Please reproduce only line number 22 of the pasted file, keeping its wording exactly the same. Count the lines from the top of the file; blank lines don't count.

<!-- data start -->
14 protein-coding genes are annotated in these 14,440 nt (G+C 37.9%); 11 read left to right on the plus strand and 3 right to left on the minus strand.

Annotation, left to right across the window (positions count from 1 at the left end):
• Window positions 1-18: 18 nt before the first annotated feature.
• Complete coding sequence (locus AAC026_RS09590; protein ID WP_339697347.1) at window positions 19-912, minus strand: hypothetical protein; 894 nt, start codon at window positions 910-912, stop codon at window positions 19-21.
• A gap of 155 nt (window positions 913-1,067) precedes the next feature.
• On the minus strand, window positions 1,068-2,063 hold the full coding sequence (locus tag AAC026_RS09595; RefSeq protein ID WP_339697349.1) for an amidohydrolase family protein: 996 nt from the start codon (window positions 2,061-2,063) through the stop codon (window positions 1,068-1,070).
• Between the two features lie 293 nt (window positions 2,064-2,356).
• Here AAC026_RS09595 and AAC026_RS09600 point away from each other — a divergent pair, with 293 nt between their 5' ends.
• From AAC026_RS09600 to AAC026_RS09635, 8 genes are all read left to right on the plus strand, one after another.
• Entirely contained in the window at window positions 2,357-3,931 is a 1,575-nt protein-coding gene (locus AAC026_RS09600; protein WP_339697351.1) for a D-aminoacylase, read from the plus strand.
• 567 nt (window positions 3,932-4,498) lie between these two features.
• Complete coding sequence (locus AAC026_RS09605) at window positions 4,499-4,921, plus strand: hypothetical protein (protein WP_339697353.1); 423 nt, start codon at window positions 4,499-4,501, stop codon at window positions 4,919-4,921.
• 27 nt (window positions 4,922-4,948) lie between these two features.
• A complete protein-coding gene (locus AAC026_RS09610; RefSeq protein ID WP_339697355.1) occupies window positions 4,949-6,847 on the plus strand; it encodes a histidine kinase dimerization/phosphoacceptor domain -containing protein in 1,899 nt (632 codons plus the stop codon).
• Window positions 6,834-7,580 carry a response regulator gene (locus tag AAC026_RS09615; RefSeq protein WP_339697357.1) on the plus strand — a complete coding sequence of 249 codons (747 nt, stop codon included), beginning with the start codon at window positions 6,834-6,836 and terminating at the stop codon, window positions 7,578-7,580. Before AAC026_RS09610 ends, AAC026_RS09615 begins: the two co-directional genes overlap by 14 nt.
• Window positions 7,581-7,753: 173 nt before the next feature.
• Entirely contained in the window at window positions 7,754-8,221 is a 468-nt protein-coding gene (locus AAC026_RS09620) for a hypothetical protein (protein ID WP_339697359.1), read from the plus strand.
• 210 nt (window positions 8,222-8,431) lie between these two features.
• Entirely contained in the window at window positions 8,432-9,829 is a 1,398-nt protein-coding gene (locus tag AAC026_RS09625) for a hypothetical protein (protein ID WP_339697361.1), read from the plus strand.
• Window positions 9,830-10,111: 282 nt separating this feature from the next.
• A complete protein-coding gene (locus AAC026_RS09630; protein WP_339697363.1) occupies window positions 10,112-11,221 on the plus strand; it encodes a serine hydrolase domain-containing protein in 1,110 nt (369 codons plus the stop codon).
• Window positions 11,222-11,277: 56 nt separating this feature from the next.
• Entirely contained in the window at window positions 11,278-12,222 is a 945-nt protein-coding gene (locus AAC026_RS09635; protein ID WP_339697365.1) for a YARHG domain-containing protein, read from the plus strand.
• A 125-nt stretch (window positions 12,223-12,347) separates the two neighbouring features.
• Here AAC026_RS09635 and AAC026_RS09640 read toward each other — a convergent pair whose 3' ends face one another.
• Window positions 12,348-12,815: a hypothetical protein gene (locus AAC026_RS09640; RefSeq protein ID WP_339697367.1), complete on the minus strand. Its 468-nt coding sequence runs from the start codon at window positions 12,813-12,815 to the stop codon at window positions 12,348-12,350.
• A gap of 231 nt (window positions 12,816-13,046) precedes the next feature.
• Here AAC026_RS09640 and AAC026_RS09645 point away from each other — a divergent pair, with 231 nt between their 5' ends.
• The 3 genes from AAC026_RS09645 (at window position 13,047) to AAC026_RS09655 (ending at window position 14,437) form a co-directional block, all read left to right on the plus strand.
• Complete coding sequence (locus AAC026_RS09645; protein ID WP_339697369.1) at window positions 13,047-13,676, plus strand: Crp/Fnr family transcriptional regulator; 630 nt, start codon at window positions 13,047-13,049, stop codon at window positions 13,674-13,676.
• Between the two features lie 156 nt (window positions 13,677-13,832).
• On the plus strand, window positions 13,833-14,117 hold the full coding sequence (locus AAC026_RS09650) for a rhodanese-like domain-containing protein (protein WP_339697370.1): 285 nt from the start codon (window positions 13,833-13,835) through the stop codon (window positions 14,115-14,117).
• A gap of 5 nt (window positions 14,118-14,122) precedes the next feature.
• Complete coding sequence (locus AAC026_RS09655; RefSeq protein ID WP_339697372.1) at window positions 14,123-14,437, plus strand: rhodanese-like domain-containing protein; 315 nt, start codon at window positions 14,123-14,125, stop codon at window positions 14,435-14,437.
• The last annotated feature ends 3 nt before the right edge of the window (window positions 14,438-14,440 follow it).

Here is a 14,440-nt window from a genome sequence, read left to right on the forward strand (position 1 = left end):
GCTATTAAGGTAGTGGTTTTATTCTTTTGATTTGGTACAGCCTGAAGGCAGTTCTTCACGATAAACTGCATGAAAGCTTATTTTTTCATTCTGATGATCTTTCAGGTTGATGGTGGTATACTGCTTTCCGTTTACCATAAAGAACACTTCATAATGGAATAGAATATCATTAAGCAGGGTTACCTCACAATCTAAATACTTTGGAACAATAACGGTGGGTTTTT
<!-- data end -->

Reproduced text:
• Window positions 11,222-11,277: 56 nt separating this feature from the next.